The company, based in New York City, is a developer involved in the creation of smart cities. Founder and CEO Randy Ramusack once worked as the CTO of Microsoft Switzerland and the CIO of Microsoft UK.
LQD WiFi’s main product, called Palo, is an outdoor interactive display that provides WiFi, news, emergency alerts and community information. The devices also collect crowd data and weather information. Palo competes with similar interactive smart city devices such as Link NYC. Palo devices are soon to be pilot tested at various locations in New Rochelle, N.Y.
In a statement, Mike Lanman, SVP, Enterprise Products and Internet of Things at Verizon, said, “LQD’s Palo technology hubs capture Verizon’s vision of delivering citizen engagement experiences by connecting people with their communities while providing critical security, transportation and way-finding solutions as well as Wi-Fi capabilities.”
Verizon’s acquisition comes as part of larger developments to build up its IoT business. One goal is to offset declines in its legacy services — notably fixed-line telecommunications.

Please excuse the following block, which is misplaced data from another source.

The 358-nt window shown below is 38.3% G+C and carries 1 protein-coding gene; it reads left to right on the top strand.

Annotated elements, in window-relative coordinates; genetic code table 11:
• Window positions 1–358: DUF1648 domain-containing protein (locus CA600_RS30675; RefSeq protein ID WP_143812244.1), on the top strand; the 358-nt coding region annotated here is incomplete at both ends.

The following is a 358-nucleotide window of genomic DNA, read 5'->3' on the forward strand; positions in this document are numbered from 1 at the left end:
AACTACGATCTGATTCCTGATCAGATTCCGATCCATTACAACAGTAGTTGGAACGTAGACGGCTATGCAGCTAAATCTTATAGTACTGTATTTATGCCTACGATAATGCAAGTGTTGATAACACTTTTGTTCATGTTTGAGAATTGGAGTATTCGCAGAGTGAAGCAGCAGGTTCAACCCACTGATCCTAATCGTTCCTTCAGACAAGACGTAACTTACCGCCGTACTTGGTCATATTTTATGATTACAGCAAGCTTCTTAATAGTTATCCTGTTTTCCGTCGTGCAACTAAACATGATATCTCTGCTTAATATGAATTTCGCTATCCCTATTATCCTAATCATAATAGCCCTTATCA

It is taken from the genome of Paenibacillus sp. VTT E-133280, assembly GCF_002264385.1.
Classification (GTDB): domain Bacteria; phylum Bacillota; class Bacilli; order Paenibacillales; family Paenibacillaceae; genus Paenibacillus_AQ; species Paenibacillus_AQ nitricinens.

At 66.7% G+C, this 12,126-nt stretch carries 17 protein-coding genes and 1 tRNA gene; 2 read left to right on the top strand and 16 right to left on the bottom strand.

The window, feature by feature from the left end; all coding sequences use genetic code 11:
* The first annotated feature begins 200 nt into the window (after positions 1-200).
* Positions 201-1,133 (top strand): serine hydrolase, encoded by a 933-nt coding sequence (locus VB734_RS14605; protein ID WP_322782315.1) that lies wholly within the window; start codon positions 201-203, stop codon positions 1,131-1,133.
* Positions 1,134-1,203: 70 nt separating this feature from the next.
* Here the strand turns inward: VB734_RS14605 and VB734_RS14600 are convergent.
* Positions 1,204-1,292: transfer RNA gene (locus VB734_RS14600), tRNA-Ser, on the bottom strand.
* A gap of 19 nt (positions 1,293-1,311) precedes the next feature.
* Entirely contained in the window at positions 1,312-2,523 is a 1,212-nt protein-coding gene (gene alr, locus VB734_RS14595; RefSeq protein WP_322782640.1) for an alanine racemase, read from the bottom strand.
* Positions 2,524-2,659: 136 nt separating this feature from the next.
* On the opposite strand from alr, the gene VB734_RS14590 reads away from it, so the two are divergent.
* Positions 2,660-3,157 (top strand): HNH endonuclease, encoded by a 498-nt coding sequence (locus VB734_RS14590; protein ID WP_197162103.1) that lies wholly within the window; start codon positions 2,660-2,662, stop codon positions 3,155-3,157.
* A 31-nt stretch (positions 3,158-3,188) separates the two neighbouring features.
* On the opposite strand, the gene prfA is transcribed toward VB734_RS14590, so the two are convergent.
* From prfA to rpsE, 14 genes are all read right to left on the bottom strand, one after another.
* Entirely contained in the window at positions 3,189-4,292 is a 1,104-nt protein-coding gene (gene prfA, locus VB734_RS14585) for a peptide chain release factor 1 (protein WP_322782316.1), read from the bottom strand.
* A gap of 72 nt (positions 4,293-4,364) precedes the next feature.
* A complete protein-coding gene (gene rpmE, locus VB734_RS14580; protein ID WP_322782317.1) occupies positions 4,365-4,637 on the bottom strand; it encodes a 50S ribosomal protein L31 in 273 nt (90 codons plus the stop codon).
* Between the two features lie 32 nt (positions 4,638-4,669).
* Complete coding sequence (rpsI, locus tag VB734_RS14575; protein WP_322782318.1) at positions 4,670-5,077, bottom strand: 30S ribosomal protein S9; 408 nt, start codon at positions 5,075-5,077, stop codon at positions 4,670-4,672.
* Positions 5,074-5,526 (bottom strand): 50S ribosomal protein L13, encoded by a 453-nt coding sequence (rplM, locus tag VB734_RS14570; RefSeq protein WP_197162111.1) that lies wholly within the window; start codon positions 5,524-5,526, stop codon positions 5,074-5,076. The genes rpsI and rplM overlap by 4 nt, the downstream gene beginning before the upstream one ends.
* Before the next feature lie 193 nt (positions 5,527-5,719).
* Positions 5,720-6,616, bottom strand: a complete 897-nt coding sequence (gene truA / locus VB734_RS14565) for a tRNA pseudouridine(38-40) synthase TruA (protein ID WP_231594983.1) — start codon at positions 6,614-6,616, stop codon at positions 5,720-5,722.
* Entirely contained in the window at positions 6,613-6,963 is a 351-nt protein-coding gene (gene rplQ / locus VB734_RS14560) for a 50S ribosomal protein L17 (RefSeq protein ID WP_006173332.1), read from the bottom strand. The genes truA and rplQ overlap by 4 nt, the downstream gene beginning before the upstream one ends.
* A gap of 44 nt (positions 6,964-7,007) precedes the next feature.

“This transaction uniquely positions us to utilize our unmatched infrastructure, platforms and network at scale to deploy elegant and engaging community technology hubs that connect, inform, inspire and support people where they live, work and play,” said Lanman.
LQD WiFi is the fourth such acquisition by Verizon in 2016. Other Verizon IoT acquisitions include Sensity Systems, Fleetmatics and Telogis —providing LED-controlling tech, telematics and connected car technology, respectively.
Verizon reportedly took in $132 billion of revenue in 2015. They currently service 113.7 million wireless customers. Other recent Verizon acquisitions include AOL last year and the ongoing acquisition of Yahoo.